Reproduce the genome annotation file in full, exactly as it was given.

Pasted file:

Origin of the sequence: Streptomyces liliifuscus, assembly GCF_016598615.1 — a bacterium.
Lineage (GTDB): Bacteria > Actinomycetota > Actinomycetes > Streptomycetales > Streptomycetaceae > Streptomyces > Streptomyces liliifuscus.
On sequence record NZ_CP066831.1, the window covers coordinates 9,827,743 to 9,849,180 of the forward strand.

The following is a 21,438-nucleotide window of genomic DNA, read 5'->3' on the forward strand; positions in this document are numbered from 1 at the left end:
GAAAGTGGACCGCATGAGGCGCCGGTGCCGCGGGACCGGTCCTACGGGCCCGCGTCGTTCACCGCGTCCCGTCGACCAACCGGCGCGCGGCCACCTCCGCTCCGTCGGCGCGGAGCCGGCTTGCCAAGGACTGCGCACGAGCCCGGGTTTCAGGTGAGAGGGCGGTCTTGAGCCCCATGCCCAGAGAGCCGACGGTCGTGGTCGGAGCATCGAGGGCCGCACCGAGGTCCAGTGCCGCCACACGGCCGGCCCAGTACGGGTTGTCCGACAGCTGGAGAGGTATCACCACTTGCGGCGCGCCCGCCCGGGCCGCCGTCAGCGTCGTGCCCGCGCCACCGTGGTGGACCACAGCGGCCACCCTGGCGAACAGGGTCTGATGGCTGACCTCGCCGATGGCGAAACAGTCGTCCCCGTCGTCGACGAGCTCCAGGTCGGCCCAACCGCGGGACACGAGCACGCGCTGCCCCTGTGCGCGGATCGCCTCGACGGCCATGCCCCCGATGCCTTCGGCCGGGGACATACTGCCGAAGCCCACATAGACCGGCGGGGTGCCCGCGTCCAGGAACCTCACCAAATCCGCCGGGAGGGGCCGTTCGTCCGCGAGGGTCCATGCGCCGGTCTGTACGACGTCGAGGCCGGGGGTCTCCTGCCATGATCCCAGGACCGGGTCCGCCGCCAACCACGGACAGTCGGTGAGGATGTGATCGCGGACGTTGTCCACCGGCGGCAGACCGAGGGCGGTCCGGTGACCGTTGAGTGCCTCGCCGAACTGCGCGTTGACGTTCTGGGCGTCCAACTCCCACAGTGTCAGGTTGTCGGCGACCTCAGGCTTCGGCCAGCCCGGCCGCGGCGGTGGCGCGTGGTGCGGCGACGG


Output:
Origin of the sequence: Streptomyces liliifuscus, assembly GCF_016598615.1 — a bacterium.
Lineage (GTDB): Bacteria > Actinomycetota > Actinomycetes > Streptomycetales > Streptomycetaceae > Streptomyces > Streptomyces liliifuscus.
On sequence record NZ_CP066831.1, the window covers coordinates 9,827,743 to 9,849,180 of the forward strand.

The following is a 21,438-nucleotide window of genomic DNA, read 5'->3' on the forward strand; positions in this document are numbered from 1 at the left end:
GAAAGTGGACCGCATGAGGCGCCGGTGCCGCGGGACCGGTCCTACGGGCCCGCGTCGTTCACCGCGTCCCGTCGACCAACCGGCGCGCGGCCACCTCCGCTCCGTCGGCGCGGAGCCGGCTTGCCAAGGACTGCGCACGAGCCCGGGTTTCAGGTGAGAGGGCGGTCTTGAGCCCCATGCCCAGAGAGCCGACGGTCGTGGTCGGAGCATCGAGGGCCGCACCGAGGTCCAGTGCCGCCACACGGCCGGCCCAGTACGGGTTGTCCGACAGCTGGAGAGGTATCACCACTTGCGGCGCGCCCGCCCGGGCCGCCGTCAGCGTCGTGCCCGCGCCACCGTGGTGGACCACAGCGGCCACCCTGGCGAACAGGGTCTGATGGCTGACCTCGCCGATGGCGAAACAGTCGTCCCCGTCGTCGACGAGCTCCAGGTCGGCCCAACCGCGGGACACGAGCACGCGCTGCCCCTGTGCGCGGATCGCCTCGACGGCCATGCCCCCGATGCCTTCGGCCGGGGACATACTGCCGAAGCCCACATAGACCGGCGGGGTGCCCGCGTCCAGGAACCTCACCAAATCCGCCGGGAGGGGCCGTTCGTCCGCGAGGGTCCATGCGCCGGTCTGTACGACGTCGAGGCCGGGGGTCTCCTGCCATGATCCCAGGACCGGGTCCGCCGCCAACCACGGACAGTCGGTGAGGATGTGATCGCGGACGTTGTCCACCGGCGGCAGACCGAGGGCGGTCCGGTGACCGTTGAGTGCCTCGCCGAACTGCGCGTTGACGTTCTGGGCGTCCAACTCCCACAGTGTCAGGTTGTCGGCGACCTCAGGCTTCGGCCAGCCCGGCCGCGGCGGTGGCGCGTGGTGCGGCGACGG